Following on from the success of the Hoof Anatomy Pocket Guide we have now produced the Equine Dental Anatomy Pocket Guide.
These high quality, full color, over-sized (8.5"x 5.5") dental anatomy postcards are bound together with spiral binding which makes them a wonderful learning resource for horse owners as well as the perfect educational tool for vets and dental specialist.
This portable teaching tool is invaluable aid in educating your clients on the basics of the dental anatomy.
Demonstrating and sharing knowledge is vital to the health and longevity of your business and having this handy resource at your fingertips will help you achieve this goal.
Featuring careful dissections and crystal clear photography, along with a high level of attention to detail in the design, this Guide provides a level
of professionalism that far surpasses the norm.
Printed on 130-lb, glossy card stock with a full-color front and back, this Guide is both rigid and durable. The spiral binding makes for ease of use and portability.
Available in both printed and digital (eBook) format.
Here we have matched up an external view of the head with a view of the skull to give recognizable reference points.
The skull has then been colorized to show each of the bones and all of the structures are clearly labelled.
The tooth chart identifies each tooth and gives a timescale for when those teeth erupt which is very helpful when determining the age of a horse.
This view of the skull shows the size and shape of the teeth in the upper arcades with each tooth clearly labelled.
The lateral view shows the angle of the incisors and location of the canine teeth.
This view of the jaw shows the lower arcades and the tables of the teeth.
The front view is an exciting photo that conveys a lot of information. It shows the table angle of the premolars and molars and clearly illustrates how the jaw is much narrower than the maxilla.
Deciduous Teeth - Incisors
As the horse grows, it is interesting to see the changes in the teeth.
This page shows the deciduous (milk) incisors and highlights the difference in shape compared to permanent incisors.
This is another useful tool when determining the age of a horse.
Clear images also illustrate erupting canines and show how they can cause problems when using a bit in a younger horse. When hidden beneath the gums, they can cause areas of great sensitivity.
Milk Teeth - Premolars & Molars
It is fascinating to see how the cap shed on this premolar.
The clear images demonstrate why the milk teeth are known as 'caps'.
For owners that have yet to experience finding a cap, these images show the natural exchange of deciduous (baby/milk) teeth for permanent teeth.
This page illustrates the size, shape and structure of the incisors.
It also shows how the incisors wear and how the table of the incisor can tells us the approximate age of the horse based on the stage of wear.
This set of photos illustrates how the the shape and angle of the incisors changes as a horse ages by comparing a young, mid-age and older horse.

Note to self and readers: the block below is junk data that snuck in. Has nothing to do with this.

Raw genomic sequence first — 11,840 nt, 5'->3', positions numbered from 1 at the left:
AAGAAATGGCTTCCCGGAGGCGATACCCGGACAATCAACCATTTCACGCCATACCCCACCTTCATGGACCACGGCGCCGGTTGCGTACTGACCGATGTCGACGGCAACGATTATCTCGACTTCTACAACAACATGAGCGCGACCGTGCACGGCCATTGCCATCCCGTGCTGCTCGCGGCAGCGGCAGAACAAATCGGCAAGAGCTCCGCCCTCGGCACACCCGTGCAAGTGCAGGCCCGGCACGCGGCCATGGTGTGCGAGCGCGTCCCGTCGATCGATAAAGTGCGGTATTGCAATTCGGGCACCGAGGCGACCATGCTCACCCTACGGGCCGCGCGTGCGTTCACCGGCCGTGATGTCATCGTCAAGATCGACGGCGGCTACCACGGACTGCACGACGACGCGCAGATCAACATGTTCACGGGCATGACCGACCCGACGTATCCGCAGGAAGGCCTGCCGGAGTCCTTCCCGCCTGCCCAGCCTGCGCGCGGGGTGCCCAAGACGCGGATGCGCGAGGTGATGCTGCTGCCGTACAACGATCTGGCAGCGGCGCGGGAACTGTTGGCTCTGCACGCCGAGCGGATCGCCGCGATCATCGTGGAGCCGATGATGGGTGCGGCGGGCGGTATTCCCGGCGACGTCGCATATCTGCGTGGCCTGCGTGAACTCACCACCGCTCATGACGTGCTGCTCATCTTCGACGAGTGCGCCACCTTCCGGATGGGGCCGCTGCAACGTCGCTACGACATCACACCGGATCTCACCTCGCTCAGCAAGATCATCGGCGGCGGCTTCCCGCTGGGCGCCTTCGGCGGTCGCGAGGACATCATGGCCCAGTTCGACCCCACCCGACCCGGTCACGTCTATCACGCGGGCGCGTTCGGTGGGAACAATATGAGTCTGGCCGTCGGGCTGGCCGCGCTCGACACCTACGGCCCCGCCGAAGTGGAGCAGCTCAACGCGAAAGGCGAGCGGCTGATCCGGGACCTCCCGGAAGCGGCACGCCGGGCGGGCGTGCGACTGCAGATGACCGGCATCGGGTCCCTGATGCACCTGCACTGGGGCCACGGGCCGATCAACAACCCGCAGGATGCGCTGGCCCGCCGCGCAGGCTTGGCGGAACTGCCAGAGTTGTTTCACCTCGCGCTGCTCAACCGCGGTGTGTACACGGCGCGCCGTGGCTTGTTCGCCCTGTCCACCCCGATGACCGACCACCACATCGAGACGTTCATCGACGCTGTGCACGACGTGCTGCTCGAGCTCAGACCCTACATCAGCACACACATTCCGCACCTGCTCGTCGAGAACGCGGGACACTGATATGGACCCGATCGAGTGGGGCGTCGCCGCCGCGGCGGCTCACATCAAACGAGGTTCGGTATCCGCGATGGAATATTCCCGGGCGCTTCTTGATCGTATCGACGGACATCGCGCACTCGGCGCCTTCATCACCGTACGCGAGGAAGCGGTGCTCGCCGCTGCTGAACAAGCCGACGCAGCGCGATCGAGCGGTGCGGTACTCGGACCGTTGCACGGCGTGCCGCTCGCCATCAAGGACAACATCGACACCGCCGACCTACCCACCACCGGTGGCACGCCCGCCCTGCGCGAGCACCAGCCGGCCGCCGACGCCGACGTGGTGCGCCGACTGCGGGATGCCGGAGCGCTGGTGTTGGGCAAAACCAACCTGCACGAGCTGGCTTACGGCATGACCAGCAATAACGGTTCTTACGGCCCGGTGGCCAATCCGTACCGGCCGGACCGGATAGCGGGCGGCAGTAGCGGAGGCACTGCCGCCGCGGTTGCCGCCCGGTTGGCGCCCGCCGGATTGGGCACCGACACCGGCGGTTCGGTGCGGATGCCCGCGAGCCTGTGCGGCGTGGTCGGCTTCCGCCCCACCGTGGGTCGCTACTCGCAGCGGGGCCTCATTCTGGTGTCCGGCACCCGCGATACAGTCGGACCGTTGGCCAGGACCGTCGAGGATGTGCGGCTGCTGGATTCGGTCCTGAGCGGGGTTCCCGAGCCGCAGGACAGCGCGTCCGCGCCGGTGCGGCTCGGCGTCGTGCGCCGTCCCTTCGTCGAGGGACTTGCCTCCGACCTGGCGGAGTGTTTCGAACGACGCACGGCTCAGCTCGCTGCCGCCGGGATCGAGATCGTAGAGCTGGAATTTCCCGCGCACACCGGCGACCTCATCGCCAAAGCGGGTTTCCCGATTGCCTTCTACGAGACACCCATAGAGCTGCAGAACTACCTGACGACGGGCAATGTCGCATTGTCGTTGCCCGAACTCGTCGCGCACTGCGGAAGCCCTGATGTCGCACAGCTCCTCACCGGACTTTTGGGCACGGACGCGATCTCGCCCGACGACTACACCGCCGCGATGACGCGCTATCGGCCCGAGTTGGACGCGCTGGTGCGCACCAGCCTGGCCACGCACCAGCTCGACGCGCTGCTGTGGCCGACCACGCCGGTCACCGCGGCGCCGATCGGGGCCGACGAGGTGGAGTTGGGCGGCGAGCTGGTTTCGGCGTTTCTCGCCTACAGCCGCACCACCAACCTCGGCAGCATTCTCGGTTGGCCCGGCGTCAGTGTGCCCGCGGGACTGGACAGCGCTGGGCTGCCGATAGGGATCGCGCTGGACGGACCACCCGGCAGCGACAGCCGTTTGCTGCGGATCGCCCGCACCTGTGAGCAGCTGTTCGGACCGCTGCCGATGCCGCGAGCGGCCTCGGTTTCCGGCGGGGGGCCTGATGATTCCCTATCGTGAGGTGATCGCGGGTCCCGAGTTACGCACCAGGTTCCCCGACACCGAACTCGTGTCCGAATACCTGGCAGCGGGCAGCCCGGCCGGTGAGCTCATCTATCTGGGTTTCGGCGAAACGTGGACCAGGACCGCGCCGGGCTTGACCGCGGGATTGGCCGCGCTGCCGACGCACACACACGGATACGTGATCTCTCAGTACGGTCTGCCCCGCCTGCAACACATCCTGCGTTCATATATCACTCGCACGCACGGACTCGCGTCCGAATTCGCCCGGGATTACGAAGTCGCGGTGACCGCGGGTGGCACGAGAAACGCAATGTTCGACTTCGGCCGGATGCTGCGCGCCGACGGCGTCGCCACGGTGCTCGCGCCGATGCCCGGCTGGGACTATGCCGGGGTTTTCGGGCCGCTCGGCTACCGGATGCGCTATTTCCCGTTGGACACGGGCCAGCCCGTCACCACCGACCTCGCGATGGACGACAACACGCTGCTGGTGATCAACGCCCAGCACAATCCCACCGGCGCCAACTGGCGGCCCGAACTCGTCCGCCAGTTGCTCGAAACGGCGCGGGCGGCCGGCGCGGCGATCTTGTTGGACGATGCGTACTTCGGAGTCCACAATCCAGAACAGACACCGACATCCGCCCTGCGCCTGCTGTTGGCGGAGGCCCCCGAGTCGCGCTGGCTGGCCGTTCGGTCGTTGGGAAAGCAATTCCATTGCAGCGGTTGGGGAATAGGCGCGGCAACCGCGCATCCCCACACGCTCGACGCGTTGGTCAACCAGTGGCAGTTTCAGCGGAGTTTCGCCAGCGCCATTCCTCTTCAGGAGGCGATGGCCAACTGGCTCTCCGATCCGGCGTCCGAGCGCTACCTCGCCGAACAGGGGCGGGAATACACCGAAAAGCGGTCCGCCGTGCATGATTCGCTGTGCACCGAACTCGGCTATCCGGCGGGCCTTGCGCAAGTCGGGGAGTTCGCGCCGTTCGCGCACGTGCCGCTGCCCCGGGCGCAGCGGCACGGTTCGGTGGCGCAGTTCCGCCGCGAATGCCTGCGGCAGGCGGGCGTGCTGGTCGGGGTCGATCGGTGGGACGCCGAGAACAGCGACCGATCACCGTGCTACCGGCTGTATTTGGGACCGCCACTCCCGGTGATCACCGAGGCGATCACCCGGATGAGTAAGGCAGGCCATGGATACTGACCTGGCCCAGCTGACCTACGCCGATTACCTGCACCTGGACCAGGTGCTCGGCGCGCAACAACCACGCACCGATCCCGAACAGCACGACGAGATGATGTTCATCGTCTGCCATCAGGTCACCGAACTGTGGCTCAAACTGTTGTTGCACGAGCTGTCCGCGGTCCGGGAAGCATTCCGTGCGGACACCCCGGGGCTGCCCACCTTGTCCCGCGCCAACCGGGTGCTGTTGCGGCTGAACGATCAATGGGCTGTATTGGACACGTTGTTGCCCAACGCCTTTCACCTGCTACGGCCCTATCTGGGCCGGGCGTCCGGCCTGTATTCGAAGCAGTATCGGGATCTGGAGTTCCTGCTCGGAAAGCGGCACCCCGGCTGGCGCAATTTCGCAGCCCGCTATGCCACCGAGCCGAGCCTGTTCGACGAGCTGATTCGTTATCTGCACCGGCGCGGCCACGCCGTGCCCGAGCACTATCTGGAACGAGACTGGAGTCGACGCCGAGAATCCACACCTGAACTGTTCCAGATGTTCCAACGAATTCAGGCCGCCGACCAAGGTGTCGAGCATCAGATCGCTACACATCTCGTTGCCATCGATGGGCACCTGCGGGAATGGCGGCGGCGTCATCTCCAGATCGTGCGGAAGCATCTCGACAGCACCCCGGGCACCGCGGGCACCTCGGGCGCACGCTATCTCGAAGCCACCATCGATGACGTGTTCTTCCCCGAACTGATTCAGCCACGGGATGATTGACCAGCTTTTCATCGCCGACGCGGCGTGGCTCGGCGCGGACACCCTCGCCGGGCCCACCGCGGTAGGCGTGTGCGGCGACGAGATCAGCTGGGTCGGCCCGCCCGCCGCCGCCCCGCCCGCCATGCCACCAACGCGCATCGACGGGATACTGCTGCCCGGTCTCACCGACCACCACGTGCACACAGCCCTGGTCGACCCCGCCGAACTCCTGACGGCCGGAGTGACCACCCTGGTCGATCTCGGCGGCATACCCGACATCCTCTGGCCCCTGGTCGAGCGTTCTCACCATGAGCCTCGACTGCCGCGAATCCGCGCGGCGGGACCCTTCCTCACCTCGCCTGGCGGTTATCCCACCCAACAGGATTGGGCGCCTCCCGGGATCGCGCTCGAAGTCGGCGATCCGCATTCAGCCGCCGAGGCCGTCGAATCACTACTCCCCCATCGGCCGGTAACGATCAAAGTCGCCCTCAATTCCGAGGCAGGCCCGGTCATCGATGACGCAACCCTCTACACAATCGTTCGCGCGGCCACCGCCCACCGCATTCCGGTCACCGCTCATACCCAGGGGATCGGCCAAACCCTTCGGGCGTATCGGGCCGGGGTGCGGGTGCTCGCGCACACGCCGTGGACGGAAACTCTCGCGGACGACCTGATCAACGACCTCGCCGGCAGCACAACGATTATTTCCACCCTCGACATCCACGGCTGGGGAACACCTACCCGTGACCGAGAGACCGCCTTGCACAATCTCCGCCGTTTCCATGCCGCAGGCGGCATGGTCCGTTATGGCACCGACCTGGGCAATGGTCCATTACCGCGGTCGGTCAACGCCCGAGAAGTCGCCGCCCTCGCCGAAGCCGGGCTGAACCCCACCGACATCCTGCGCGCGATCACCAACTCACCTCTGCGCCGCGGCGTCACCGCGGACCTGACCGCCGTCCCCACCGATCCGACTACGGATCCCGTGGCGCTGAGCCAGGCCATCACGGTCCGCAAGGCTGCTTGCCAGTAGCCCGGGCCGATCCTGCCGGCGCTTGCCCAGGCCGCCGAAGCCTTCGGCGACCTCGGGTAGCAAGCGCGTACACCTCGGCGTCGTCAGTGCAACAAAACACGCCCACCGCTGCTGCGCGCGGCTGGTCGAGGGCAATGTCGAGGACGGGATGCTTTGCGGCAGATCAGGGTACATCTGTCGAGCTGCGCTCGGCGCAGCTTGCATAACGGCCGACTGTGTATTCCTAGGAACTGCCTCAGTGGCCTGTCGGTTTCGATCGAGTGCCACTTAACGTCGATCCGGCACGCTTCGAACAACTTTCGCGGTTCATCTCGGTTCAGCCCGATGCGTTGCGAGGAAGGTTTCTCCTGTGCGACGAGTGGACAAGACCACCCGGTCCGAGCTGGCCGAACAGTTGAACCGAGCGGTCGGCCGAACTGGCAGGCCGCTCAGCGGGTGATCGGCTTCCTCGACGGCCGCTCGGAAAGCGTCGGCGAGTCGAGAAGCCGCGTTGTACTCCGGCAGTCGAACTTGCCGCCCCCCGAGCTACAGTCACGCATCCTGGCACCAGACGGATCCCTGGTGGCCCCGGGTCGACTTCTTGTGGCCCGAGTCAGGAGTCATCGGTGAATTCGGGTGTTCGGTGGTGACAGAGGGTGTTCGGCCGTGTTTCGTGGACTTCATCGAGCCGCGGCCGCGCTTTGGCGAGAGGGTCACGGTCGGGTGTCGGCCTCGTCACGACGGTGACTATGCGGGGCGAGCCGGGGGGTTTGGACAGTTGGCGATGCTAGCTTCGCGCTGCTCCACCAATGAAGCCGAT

Premolars & Molars
The first photos shows the full length of a premolar in a 3 1/2 year old horse. Many owners aren't aware just how much tooth lies beneath the gum.
The second photo shows the premolar in an old horse and highlights how much shorter the tooth becomes through wear, as the horse ages.
Premolars & Molars
The premolars and molars have many folds of enamel to strengthen the teeth and make them more resistant to wear. The enamel folds also provide a rough grinding surface to help break down food as it is being chewed.
The two premolars from the previous page (young and old horse) are shown next to each other to highlight the difference in length.
Young horses often develop dental cysts when they are in the process of getting their permanent teeth.These are know as teething bumps.
The bottom photos show the transverse ridges that are formed by the enamel folds. These ridges are vital for efficient chewing and grinding.
This series of photos shows the difference in size and shape of the bar area in a range of horses. Each photo is sized in relation to all the others and shows how important it is to consider this area when choosing a bit for the horse.
Chewing & Grinding
This page illustrates the chewing/grinding motion through a series of photos and illustrations.
The incisor photos show what happens at the front whilst the illustrations show what's happening with the premolar/molars at the same points in the cycle.
Equine Dental Points
This page highlights how an improper grinding action can lead to excessive points on the outside edge of the top arcade and the inside edge of the bottom arcade.
Wave, Cupping & Smile
This range of photos show the problems that can occur when the teeth are out of balance. The first shows a wave, the middle photos show cupping of the incisors and the last photo shows a smile.
Temporal Mandibular Joint
The TMJ plays a huge role in the equine. Imbalance in the teeth often cause imbalance in the TMJ which in turn causes imbalance in the body.
Here we show the TMJ as well as the articular disc that sits in the joint.
Temporal Mandibular Joint
These photos show the relationship of the jaw to the TMJ. Stress on the TMJ can occur from imbalances in both the molars and incisors.
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